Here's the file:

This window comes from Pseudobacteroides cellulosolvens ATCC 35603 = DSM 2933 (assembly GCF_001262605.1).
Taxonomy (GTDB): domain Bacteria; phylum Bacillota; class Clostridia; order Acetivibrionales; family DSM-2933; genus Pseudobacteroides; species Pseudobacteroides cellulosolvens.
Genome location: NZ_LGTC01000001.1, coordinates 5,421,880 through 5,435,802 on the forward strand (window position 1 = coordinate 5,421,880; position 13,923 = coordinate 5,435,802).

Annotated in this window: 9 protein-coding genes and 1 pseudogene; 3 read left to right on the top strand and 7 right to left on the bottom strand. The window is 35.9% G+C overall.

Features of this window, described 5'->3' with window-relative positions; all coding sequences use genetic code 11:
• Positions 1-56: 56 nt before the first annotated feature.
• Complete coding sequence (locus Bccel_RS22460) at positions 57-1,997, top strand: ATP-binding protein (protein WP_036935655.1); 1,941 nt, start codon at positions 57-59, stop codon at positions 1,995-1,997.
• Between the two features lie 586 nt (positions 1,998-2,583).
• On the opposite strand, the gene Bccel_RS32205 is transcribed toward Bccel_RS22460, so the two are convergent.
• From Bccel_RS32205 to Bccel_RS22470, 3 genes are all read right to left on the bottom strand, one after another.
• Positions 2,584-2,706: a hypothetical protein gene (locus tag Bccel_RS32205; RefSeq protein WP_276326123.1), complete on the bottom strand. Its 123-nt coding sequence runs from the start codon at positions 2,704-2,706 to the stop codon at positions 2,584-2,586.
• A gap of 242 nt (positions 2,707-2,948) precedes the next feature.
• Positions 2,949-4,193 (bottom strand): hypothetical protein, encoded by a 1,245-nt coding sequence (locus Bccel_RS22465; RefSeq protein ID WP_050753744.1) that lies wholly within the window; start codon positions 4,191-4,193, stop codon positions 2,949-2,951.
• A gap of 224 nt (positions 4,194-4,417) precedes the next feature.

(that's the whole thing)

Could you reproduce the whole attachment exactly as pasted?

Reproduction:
This window comes from Pseudobacteroides cellulosolvens ATCC 35603 = DSM 2933 (assembly GCF_001262605.1).
Taxonomy (GTDB): domain Bacteria; phylum Bacillota; class Clostridia; order Acetivibrionales; family DSM-2933; genus Pseudobacteroides; species Pseudobacteroides cellulosolvens.
Genome location: NZ_LGTC01000001.1, coordinates 5,421,880 through 5,435,802 on the forward strand (window position 1 = coordinate 5,421,880; position 13,923 = coordinate 5,435,802).

Annotated in this window: 9 protein-coding genes and 1 pseudogene; 3 read left to right on the top strand and 7 right to left on the bottom strand. The window is 35.9% G+C overall.

Features of this window, described 5'->3' with window-relative positions; all coding sequences use genetic code 11:
• Positions 1-56: 56 nt before the first annotated feature.
• Complete coding sequence (locus Bccel_RS22460) at positions 57-1,997, top strand: ATP-binding protein (protein WP_036935655.1); 1,941 nt, start codon at positions 57-59, stop codon at positions 1,995-1,997.
• Between the two features lie 586 nt (positions 1,998-2,583).
• On the opposite strand, the gene Bccel_RS32205 is transcribed toward Bccel_RS22460, so the two are convergent.
• From Bccel_RS32205 to Bccel_RS22470, 3 genes are all read right to left on the bottom strand, one after another.
• Positions 2,584-2,706: a hypothetical protein gene (locus tag Bccel_RS32205; RefSeq protein WP_276326123.1), complete on the bottom strand. Its 123-nt coding sequence runs from the start codon at positions 2,704-2,706 to the stop codon at positions 2,584-2,586.
• A gap of 242 nt (positions 2,707-2,948) precedes the next feature.
• Positions 2,949-4,193 (bottom strand): hypothetical protein, encoded by a 1,245-nt coding sequence (locus Bccel_RS22465; RefSeq protein ID WP_050753744.1) that lies wholly within the window; start codon positions 4,191-4,193, stop codon positions 2,949-2,951.
• A gap of 224 nt (positions 4,194-4,417) precedes the next feature.